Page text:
Boston Celtics’ Grant Williams Creates Virtual Mentoring Program During Coronavirus Pandemic

WHEATON IL - December 20: Cantigny Park on December 20, 2019 in Wheaton, Illinois.

Boston Celtics’ Grant Williams Creates Virtual Mentoring Program During Coronavirus Pandemic

Using his off time to great use, the rookie forward holds Zoom meetings with six Boston-area high school students.

Published 2 weeks ago

Written by Paul Meara

NBA star Grant Williams is using his time in quarantine from the Boston Celtics by mentoring local high school students.

In April, the rookie forward began holding Zoom meetings with six Boston-area teens, offering life advice and more. The meetings came about once Williams began working with MENTOR, an organization founded in 1990 that seeks to provide supportive relationships for young people in the United States. The NBA has been a partner with MENTOR since 2014.

“I really just loved mentorship as a whole,” Williams told The Undefeated. “I have seen guys around the league doing it. I saw Kemba doing it with Big Brothers Big Sisters in Charlotte. When we played in Charlotte, he had 10 to 12 kids in the stands that he had been talking to and had touched their lives growing up. I wanted to do a similar thing, but in Boston and other communities.”

Through MENTOR, Williams has connected to six underserved African American and Latino teenage boys from the Boston-based Mass Mentoring Partnership. Those young men include Josiris from Lawrence, Eden-Samuel from Brockton, Dante from Holyoke, Amiyr from Hyde Park, Moise from Mattapan and Dontay from Cambridge.

The first virtual meeting took place on April 15 with the teens completely unaware that Williams would be on the call.

Initially, it was a bit awkward between Williams and the boys. Only two of them had actually met previously through local youth basketball programs. Eventually they found their flow as the group discussed what they missed most from school, their favorite NBA players and why they were interested in meeting.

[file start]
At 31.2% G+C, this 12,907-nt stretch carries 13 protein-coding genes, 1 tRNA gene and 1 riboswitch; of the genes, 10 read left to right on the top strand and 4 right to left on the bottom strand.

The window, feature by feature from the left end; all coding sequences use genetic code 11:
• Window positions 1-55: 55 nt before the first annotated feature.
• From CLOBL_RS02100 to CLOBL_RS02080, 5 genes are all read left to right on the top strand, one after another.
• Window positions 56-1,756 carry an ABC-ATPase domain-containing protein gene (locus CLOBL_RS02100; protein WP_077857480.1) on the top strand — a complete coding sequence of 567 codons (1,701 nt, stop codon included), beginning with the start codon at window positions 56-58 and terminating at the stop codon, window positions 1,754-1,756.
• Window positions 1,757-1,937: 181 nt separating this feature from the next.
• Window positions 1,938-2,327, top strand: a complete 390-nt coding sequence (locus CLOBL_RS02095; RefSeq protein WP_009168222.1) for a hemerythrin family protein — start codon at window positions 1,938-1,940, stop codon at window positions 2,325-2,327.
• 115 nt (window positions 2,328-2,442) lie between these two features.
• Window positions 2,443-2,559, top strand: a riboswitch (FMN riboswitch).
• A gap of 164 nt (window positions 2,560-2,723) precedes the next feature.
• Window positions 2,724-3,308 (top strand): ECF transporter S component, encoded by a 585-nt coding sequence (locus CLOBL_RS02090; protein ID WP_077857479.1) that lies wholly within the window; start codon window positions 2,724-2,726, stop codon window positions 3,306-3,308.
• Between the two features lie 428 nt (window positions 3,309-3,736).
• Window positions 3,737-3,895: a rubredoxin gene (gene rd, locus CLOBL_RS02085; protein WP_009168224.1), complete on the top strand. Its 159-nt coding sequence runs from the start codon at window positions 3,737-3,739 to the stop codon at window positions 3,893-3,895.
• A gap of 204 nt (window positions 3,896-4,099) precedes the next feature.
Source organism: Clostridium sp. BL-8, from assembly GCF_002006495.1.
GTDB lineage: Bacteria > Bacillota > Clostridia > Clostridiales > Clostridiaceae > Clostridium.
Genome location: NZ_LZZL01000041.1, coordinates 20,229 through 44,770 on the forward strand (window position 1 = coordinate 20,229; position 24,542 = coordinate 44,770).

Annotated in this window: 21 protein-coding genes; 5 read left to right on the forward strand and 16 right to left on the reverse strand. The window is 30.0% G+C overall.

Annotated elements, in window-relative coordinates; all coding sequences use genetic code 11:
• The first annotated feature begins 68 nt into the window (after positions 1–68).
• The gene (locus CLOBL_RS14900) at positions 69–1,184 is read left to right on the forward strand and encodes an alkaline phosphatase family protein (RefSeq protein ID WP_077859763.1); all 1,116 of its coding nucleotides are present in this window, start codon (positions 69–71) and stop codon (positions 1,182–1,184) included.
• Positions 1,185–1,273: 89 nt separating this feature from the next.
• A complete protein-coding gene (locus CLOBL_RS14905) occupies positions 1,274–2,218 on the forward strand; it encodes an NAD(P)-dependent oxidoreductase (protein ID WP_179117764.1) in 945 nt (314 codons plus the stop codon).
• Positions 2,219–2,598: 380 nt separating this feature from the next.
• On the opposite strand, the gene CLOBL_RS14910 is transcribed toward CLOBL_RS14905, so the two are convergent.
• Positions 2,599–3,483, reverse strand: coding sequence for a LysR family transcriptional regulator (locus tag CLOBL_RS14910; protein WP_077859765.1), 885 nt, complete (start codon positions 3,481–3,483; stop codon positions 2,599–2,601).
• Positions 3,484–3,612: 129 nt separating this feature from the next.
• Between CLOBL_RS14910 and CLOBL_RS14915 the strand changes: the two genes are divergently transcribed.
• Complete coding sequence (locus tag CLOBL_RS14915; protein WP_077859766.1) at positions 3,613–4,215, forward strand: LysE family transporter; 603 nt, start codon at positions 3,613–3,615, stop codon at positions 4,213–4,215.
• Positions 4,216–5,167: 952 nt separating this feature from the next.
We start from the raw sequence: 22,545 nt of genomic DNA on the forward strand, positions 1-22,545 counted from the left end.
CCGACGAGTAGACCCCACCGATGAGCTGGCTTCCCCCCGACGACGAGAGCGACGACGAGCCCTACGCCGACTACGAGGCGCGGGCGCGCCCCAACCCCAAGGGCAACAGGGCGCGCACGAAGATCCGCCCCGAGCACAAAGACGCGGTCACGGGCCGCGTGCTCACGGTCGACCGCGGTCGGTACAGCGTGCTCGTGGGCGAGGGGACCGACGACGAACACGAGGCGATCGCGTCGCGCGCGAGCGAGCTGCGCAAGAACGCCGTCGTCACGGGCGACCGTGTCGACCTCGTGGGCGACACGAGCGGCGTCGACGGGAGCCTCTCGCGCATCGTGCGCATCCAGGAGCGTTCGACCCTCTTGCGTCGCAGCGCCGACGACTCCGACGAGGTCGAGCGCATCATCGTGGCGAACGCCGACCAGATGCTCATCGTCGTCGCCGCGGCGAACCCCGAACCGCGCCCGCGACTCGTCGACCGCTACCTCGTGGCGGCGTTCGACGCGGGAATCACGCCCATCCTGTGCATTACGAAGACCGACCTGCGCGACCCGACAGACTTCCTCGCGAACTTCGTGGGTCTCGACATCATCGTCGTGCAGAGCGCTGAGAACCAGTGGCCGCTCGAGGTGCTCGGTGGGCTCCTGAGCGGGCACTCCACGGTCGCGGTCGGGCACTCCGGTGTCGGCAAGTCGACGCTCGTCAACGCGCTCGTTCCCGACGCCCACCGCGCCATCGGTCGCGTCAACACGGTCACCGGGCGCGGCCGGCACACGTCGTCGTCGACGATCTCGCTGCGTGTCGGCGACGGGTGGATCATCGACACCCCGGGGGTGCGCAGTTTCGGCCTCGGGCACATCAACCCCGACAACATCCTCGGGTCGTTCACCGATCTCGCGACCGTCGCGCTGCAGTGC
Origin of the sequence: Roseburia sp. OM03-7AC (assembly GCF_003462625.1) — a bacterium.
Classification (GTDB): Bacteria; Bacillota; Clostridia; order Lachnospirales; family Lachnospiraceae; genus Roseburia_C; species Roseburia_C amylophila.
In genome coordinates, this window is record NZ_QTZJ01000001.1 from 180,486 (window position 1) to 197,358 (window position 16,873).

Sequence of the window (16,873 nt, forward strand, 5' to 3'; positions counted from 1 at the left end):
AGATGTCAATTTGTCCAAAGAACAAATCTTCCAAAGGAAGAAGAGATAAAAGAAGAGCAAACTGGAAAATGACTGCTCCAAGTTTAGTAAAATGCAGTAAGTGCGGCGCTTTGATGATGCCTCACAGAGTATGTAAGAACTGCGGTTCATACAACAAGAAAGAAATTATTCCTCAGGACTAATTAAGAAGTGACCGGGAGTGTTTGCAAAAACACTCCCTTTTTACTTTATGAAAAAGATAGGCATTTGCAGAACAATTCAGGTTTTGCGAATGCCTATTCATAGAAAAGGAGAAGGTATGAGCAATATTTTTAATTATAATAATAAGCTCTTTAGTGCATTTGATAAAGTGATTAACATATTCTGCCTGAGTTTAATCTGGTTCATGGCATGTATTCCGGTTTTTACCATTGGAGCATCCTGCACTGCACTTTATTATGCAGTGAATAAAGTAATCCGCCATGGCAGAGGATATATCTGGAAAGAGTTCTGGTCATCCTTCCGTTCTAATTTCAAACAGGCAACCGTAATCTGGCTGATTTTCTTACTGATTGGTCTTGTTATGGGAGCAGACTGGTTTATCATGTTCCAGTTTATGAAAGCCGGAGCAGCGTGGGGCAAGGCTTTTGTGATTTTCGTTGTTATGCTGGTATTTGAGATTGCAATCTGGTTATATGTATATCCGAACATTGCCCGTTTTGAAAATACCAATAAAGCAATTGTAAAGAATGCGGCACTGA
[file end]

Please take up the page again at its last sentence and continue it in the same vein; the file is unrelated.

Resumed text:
“I remember that each kid was pretty nervous or not really able to speak,” Williams said to The Undefeated. “We had two [with the same-sounding name], so we had to figure out what we were going to call each one by nickname. We ended up calling one ‘Donut.’”

He continued: “I had to stress to them the importance of being on time as well as being engaged, because some would just look around and not really pay much attention to the call or not have questions to ask. So, that first meeting kind of just established an identity for each kid.”

Williams and the teens have since grown close. The NBA ball player has also given the teens his phone number and speaks with them separately via Instagram group chat.

“We’ve been doing this for four weeks and have learned a lot about each other,” Williams said. “Guys are following each other on Instagram. Hopefully, we will connect as they progress through the years, because they’re only freshmen right now.”

The group of new friends also hope to meet up in person once Massachusetts stay at home orders are lifted and it’s safer to congregate. Williams is currently living in his hometown of Charlotte, North Carolina with fellow Celtic Kemba Walker, a former player for the Charlotte Hornets.

“They have these ideas of what we’re going to do or funny things that could happen,” Williams told The Undefeated. “They all want to go bowling when I get back to Boston. I will be happy for that day.”

Photo: Nuccio DiNuzzo/Getty Images

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